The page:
A more than three-year battle between Verizon Wireless and Nevada City is over. For now.
Last week, Verizon's attorneys sent a letter to Nevada City's city council, formally withdrawing its use permit application for a screened rooftop wireless facility at 109 North Pine Street.
"It's a small victory," Nevada City Council member Reinette Senum said.
But Verizon now wants to install "small cell facilities" on existing power or telephone poles in downtown Nevada City, a move that has Senum concerned.
According to Senum, local jurisdictions have little control over these microwave radiation antennas called "small cells" on utility poles, street lamps, traffic lights and street signs. In October, CA Gov. Jerry Brown vetoed a bill backed by the cell phone industry that would have made it easier to install the small cell facilities. Senum was one of those who lobbied against the bill, arguing it created a risk to public health because of the dangers of radiation and electromagnetic frequencies emitted by cell towers.
The bill would have downsized the role played by city and county officials in setting limits on where the equipment for new 5G cellular service would be placed. Local governments would have had less power to unilaterally block the installation of the devices, which Brown said in his veto message was a problem.
But Senum said federal legislation now is pending that would accomplish the same "hijacking" of local authority over the placement of such equipment.
Senum said she has asked to place a request for a six-month moratorium on the city council agenda. She wants to put together a telecommunications ordinance for Nevada City, that would give the city more power over placement of small cell facilities.
UP ON THE ROOF
Verizon had wanted to install eight cellular antennas and an HVAC condenser. The top of the antennas and supporting infrastructure would have reached 50 feet above the ground, amounting to a range between 3.5 feet and 9.5 feet above the height of the building parapet. The antennas would have been visible from several public vantage points within downtown Nevada City.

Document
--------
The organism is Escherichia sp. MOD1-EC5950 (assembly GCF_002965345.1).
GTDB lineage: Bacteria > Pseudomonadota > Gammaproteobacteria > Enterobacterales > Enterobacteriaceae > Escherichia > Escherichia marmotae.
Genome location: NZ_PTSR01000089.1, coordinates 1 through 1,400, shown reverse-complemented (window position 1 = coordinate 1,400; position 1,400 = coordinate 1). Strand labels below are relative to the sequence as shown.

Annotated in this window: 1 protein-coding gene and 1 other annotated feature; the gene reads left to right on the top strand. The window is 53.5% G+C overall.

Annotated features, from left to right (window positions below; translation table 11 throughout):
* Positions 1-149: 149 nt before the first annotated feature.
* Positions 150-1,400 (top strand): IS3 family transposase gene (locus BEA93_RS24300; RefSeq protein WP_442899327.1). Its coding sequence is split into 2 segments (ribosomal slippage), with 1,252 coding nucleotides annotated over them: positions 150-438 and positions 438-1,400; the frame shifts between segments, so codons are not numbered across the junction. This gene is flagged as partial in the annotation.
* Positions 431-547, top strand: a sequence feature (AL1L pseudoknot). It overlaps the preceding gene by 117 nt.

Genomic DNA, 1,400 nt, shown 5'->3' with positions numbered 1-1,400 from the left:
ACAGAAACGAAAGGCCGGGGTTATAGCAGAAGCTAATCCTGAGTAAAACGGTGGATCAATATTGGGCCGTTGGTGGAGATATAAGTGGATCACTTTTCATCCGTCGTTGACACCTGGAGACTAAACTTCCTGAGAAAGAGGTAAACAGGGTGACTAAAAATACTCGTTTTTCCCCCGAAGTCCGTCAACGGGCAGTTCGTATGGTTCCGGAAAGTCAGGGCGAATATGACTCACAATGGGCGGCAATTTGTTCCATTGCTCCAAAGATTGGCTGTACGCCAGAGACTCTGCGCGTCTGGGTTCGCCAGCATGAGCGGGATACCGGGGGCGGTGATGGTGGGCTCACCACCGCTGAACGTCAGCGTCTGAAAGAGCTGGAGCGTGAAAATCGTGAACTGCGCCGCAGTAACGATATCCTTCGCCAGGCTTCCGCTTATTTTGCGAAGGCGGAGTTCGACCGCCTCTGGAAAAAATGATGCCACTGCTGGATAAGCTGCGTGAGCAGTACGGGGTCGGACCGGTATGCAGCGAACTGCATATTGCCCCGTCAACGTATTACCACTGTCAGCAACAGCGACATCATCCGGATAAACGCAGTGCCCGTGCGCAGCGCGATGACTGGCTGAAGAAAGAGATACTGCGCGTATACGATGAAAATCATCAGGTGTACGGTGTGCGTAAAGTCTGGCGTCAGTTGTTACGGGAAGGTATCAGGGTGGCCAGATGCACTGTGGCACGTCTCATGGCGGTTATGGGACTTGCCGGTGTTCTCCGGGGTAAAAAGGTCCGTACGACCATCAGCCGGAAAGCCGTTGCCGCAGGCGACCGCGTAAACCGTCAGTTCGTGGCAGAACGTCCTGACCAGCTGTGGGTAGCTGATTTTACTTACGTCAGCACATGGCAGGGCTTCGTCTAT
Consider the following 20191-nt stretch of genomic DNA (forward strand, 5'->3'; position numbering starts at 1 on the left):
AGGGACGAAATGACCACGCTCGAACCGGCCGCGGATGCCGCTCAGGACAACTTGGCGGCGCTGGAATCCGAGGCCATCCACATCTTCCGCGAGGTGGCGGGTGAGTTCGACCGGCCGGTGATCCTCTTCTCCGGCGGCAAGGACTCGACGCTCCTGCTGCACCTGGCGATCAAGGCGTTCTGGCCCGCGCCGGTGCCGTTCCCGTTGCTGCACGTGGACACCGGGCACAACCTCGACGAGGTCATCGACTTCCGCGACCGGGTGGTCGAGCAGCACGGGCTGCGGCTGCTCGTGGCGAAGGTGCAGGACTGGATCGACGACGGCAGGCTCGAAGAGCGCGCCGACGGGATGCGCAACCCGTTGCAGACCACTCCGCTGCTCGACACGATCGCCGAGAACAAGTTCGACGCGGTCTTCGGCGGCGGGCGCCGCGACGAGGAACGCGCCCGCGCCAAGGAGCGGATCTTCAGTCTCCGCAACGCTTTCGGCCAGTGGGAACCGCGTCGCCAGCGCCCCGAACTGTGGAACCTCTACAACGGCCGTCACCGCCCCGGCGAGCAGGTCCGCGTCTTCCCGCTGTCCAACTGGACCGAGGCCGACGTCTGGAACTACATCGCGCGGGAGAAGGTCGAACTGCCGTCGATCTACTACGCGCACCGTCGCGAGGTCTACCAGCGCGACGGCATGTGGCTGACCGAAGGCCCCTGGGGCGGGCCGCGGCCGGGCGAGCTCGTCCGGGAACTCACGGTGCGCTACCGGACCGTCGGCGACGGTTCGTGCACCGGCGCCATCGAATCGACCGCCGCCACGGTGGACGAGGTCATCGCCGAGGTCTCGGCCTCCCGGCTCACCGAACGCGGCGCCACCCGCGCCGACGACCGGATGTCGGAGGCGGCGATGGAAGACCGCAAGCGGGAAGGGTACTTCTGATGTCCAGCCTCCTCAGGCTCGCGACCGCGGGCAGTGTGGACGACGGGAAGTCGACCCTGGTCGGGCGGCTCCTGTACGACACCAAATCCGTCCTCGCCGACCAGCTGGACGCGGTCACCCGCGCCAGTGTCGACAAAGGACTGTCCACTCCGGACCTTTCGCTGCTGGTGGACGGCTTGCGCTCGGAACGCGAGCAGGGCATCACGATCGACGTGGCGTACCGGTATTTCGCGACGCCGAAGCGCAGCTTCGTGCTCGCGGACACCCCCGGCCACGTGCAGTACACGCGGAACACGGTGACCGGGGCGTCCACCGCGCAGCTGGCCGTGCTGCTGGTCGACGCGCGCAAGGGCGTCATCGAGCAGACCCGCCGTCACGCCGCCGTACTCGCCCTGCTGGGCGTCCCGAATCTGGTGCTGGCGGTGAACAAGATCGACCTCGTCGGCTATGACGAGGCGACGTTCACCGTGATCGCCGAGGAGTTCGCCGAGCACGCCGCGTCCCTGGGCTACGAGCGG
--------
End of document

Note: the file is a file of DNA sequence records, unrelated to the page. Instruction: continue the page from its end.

The request was first presented to Nevada City in January 2015, spurring debates on design, the impact on property values and on the historical characteristics of downtown Nevada City. The planning commission eventually denied the application in September 2015 after strong opposition to the project from residents, due to concerns that it could degrade Nevada City's aesthetic and create possible adverse health effects related to electromagnetic frequencies.
Verizon subsequently filed an appeal but asked for two continuances of the public hearing in order to investigate the viability of alternative sites. In September 2017, the city council voted to uphold the planning commission's decision to deny Verizon's application.
Verizon could have sought a judicial review of that denial, said Nevada City City Attorney Hal DeGraw. But the city and the wireless corporation instead agreed to a six-month "tolling" agreement so the parties could continue to explore alternative locations in the historic core of Nevada City. That agreement was then extended a second time, he said.
According to Senum, one of the proposals floated by Verizon would have placed its antennas within City Hall.
Verizon's decision to formally withdraw its application means it has given up the right to file any legal action to review the council's 2016 decision, DeGraw said.
According to the letter, Verizon has thoroughly reviewed alternative sites but has not been able to identify a viable facility in downtown Nevada City that could be approved and installed in a timely manner.
Instead, Verizon will implement an "interim solution" and provide service from outside the city through a co-location with an existing nearby facility.
"Verizon anticipates that increasing demand will require several additional small cell facilities to ensure adequate network capacity," the letter stated. "Verizon Wireless will review placement of small cell facilities in downtown Nevada City."
This article originally ran on theunion.com.